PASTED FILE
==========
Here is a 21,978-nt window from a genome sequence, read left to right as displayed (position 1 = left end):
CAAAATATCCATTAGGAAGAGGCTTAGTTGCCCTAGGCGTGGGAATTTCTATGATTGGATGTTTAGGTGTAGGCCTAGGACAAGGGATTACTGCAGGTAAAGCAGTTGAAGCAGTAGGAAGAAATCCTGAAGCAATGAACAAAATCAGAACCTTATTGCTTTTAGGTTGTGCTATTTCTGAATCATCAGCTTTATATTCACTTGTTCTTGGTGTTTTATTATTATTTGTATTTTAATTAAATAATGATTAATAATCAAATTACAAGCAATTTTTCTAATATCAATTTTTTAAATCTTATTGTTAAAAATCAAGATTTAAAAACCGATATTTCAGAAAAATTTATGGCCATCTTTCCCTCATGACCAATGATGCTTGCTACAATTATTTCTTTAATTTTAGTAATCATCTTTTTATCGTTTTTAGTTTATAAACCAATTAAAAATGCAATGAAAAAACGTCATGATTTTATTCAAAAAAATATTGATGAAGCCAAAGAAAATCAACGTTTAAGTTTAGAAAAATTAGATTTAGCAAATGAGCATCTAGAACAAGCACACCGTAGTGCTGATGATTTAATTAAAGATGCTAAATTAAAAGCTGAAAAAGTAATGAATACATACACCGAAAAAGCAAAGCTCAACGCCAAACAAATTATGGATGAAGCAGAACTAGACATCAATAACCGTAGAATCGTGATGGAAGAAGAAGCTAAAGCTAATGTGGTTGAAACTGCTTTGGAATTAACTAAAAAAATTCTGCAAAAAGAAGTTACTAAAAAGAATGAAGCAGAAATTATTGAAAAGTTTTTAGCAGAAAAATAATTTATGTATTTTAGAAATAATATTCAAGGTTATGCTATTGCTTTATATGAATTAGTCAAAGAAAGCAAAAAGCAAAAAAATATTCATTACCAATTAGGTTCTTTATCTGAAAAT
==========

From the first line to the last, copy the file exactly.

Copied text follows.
Here is a 21,978-nt window from a genome sequence, read left to right as displayed (position 1 = left end):
CAAAATATCCATTAGGAAGAGGCTTAGTTGCCCTAGGCGTGGGAATTTCTATGATTGGATGTTTAGGTGTAGGCCTAGGACAAGGGATTACTGCAGGTAAAGCAGTTGAAGCAGTAGGAAGAAATCCTGAAGCAATGAACAAAATCAGAACCTTATTGCTTTTAGGTTGTGCTATTTCTGAATCATCAGCTTTATATTCACTTGTTCTTGGTGTTTTATTATTATTTGTATTTTAATTAAATAATGATTAATAATCAAATTACAAGCAATTTTTCTAATATCAATTTTTTAAATCTTATTGTTAAAAATCAAGATTTAAAAACCGATATTTCAGAAAAATTTATGGCCATCTTTCCCTCATGACCAATGATGCTTGCTACAATTATTTCTTTAATTTTAGTAATCATCTTTTTATCGTTTTTAGTTTATAAACCAATTAAAAATGCAATGAAAAAACGTCATGATTTTATTCAAAAAAATATTGATGAAGCCAAAGAAAATCAACGTTTAAGTTTAGAAAAATTAGATTTAGCAAATGAGCATCTAGAACAAGCACACCGTAGTGCTGATGATTTAATTAAAGATGCTAAATTAAAAGCTGAAAAAGTAATGAATACATACACCGAAAAAGCAAAGCTCAACGCCAAACAAATTATGGATGAAGCAGAACTAGACATCAATAACCGTAGAATCGTGATGGAAGAAGAAGCTAAAGCTAATGTGGTTGAAACTGCTTTGGAATTAACTAAAAAAATTCTGCAAAAAGAAGTTACTAAAAAGAATGAAGCAGAAATTATTGAAAAGTTTTTAGCAGAAAAATAATTTATGTATTTTAGAAATAATATTCAAGGTTATGCTATTGCTTTATATGAATTAGTCAAAGAAAGCAAAAAGCAAAAAAATATTCATTACCAATTAGGTTCTTTATCTGAAAAT